Cornell’s first President, Andrew Dickson White, chose his friend Willard Fiske to become Cornell University’s first Librarian. Fiske proved an ideal candidate for the role. He was not only a talented linguist and bibliophile, but had served for seven years as the assistant librarian to Joseph Green Cogswell at the Astor Library in New York City (now part of the New York Public Library). Cogswell, an early pioneer in many of the modern fundamentals of librarianship, influenced Fiske’s decisions and career at Cornell.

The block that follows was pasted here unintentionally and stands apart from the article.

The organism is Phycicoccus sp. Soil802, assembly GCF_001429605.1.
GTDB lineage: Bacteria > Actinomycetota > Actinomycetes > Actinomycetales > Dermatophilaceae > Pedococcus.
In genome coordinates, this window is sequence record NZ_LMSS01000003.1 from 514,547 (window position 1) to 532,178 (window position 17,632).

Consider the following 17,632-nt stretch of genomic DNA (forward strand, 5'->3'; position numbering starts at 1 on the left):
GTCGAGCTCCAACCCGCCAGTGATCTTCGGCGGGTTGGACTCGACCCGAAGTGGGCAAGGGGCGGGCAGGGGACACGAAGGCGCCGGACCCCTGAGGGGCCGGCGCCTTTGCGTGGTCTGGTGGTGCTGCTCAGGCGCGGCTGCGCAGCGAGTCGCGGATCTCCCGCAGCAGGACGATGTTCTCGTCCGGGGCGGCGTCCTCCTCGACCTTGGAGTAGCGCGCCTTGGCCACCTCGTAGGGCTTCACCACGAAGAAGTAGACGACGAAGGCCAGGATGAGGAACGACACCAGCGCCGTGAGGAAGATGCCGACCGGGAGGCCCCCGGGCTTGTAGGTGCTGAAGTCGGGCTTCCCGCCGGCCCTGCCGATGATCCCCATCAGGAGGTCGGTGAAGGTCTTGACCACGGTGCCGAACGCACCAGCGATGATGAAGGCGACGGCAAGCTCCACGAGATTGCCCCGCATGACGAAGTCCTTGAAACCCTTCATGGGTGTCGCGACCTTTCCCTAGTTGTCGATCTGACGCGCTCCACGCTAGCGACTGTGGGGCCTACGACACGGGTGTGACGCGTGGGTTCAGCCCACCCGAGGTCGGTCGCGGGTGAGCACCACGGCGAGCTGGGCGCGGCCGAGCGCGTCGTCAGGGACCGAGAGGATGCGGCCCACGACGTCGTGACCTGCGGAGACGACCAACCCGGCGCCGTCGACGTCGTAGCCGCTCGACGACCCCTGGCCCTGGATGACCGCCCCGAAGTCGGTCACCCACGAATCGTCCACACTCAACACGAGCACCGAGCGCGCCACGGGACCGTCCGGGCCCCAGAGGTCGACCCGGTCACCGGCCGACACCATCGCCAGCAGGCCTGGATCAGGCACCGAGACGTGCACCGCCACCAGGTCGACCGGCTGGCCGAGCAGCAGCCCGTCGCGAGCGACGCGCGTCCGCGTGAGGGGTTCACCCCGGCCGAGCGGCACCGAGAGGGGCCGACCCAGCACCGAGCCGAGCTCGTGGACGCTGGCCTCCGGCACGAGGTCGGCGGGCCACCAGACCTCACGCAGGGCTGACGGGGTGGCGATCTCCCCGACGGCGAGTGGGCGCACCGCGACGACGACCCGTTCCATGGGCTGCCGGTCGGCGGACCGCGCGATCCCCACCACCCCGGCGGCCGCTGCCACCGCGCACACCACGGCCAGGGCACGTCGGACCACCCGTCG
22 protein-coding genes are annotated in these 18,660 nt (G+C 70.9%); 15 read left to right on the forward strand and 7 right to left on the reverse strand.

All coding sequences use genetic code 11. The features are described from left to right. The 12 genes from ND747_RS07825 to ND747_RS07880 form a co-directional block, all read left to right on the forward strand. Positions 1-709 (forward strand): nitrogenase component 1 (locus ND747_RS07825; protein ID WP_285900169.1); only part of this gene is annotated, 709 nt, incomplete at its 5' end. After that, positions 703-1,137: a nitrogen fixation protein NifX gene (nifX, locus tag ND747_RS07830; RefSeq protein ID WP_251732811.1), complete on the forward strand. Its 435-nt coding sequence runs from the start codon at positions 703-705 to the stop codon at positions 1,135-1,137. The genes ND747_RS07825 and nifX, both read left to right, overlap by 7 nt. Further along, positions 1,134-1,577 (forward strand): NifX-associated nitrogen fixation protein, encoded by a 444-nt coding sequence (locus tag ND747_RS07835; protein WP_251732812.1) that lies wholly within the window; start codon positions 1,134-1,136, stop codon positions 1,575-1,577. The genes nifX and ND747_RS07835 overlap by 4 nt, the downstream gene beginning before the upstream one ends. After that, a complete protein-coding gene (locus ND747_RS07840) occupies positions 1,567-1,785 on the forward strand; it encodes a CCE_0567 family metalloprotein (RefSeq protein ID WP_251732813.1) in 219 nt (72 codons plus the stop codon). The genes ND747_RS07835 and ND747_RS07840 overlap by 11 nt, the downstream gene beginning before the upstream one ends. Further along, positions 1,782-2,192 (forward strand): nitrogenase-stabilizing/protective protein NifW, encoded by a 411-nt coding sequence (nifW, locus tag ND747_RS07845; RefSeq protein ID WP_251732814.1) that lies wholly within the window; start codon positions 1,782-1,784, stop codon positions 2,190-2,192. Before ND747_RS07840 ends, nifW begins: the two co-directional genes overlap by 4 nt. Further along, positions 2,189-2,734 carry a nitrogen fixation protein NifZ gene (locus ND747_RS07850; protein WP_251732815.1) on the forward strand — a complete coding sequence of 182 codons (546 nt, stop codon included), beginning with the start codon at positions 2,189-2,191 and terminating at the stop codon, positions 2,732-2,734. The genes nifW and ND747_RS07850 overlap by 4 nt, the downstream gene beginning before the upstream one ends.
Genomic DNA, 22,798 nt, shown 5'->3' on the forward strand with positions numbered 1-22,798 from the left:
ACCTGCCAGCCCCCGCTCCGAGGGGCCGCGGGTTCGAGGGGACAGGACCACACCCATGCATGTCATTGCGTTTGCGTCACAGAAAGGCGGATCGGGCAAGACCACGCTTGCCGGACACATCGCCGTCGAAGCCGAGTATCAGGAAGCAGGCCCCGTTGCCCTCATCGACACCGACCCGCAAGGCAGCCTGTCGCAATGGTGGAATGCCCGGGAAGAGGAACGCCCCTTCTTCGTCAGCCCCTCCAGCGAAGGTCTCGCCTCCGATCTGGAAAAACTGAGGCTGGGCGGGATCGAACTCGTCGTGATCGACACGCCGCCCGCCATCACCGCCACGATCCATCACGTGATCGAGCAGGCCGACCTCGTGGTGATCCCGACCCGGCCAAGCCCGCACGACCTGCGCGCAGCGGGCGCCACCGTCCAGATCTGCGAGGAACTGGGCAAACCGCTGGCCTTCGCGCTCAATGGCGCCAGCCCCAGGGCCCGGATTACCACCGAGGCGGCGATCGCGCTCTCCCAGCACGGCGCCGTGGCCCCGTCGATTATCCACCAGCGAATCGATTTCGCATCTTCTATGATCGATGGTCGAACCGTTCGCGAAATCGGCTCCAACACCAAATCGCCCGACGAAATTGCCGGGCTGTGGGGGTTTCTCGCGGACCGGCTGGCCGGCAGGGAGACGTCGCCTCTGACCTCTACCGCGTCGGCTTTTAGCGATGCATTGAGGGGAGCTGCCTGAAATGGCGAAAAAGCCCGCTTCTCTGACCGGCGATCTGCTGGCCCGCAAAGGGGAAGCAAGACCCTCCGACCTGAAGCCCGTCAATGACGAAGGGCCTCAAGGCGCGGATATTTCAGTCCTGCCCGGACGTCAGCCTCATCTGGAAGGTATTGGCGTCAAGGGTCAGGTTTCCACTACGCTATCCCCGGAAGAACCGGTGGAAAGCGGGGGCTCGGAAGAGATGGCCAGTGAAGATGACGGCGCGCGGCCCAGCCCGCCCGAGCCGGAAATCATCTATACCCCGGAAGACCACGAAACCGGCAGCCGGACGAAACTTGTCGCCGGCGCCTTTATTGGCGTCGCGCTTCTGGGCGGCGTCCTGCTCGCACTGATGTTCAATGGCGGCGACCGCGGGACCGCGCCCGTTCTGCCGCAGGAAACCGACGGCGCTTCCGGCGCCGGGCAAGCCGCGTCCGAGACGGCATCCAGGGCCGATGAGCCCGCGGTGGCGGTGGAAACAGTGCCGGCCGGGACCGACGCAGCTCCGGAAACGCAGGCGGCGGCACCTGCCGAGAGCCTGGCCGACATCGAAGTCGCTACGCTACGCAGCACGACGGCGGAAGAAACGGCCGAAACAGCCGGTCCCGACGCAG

Together, Fiske and White guided the Cornell Library through its critical first stage. Fiske’s progressive ideas about library service drew on the European model of the reference library. Cornell may have been the first American university library intended for extensive use by undergraduates as well as by the faculty. At that time most libraries were open only one or two hours a day, just long enough for faculty to check out and return books. The Cornell Library was open nine hours a day, longer than any other library in the country, with five students in charge of the library and its reading room. Student assistants worked from one to four or more hours a day at a rate of fifteen cents per hour. The collection, however, did not circulate.